Our records indicate that you have not taken advantage of My UPS recently. To keep your registration active, simply log in to My UPS before Tuesday, November 10, 2009. If you no longer have a need for My UPS, do nothing and your registration will expire on Tuesday, November 10, 2009.
Seems pretty clueless to me. I have used My UPS. I haven't had a reason to use it lately. I would use it again. Why try to force me to log in, just to keep my account alive? I just don't get the thinking behind it. I suppose that there is some marketing executive at UPS who would really like to get a sense of how many My UPS accounts are still being used. And getting all active users to log into their account sure would help her/him get better statistics for that. But that kind of inwardly-focused, UPS-centric thinking just doesn't work. Seems really dumb, unless I am missing something.

Friday, October 09, 2009

Another Entrant in the Texting-While-Driving Problem

iZup. Name is dumb ("eyes up", get it?), will be interesting to see if this category catches on. Others are ZoomSafer and TextEcution.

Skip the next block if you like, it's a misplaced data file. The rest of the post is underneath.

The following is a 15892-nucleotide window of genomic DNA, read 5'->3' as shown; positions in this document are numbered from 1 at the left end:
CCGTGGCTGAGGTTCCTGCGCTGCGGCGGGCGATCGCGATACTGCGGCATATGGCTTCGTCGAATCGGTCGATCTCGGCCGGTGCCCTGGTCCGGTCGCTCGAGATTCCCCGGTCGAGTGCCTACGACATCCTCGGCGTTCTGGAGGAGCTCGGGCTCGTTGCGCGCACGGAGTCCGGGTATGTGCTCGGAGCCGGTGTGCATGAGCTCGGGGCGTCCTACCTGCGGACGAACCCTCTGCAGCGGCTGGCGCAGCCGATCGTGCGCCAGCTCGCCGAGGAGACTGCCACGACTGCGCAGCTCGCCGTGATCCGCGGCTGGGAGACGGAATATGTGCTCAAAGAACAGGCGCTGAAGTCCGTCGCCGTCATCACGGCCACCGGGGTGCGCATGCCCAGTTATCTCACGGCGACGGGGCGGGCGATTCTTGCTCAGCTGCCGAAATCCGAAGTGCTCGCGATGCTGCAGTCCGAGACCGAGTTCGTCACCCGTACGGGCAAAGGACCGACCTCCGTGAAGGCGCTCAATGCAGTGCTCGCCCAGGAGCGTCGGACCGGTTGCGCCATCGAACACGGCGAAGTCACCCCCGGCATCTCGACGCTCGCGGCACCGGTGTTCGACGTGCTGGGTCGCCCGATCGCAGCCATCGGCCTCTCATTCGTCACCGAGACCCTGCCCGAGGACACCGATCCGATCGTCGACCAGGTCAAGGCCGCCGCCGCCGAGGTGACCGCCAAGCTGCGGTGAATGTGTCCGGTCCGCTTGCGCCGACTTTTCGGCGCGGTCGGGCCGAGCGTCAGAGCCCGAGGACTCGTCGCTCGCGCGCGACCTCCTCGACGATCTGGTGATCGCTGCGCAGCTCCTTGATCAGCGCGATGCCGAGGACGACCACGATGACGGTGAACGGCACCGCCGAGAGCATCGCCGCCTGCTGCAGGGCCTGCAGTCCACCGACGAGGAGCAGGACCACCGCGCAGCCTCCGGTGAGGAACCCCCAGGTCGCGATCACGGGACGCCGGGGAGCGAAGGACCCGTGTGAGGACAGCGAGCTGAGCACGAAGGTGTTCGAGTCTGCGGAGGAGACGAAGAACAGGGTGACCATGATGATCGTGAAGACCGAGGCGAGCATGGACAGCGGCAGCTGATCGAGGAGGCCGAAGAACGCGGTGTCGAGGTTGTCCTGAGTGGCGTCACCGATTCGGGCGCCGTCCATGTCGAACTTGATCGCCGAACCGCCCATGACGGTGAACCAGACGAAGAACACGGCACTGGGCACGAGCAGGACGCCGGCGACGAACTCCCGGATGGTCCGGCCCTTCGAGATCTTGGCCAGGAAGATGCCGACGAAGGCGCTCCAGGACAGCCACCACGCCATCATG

Friday, October 02, 2009

Key feature: Email with GPS

I have two GPS options. One is a stand-alone device that I keep in my car, the other is built into my Android phone. The stand-alone is better, and the only safe option when driving solo, but the phone option is nice in that it is always with me.

I am not good with directions, so I originally thought I would rely on the GPS for finding any new destination. But I have found that they are just a bit tedious Both GPS options share that trait, even though the data-input strategy for each is quite different. So for very quick, simple new destinations, I still often it more expedient just to print the map, and navigate conventionally. But that is definitely a disappointment, especially when complications ensue, where a GPS would help--missed turns, detours, etc.

So what I would like is an easy way to feed my destinaton to the GPS, one that doesn't involve typing on a tedious little device. I would like to email my destination to the GPS. Similar to how I can email a posting to my weblog. The difference is that a weblog is based on free-text, whereas the email-to-GPS would require a standardized schema, and encoding via XML. Along the lines of the "semantic web".

Of course I don't actually want to type in an XML schema. So it would be nice if directions would include a "send to GPS option", which would generate the email with encoded address. And for free-text submissions, there could be simple, comma-based standards that would infer the schema.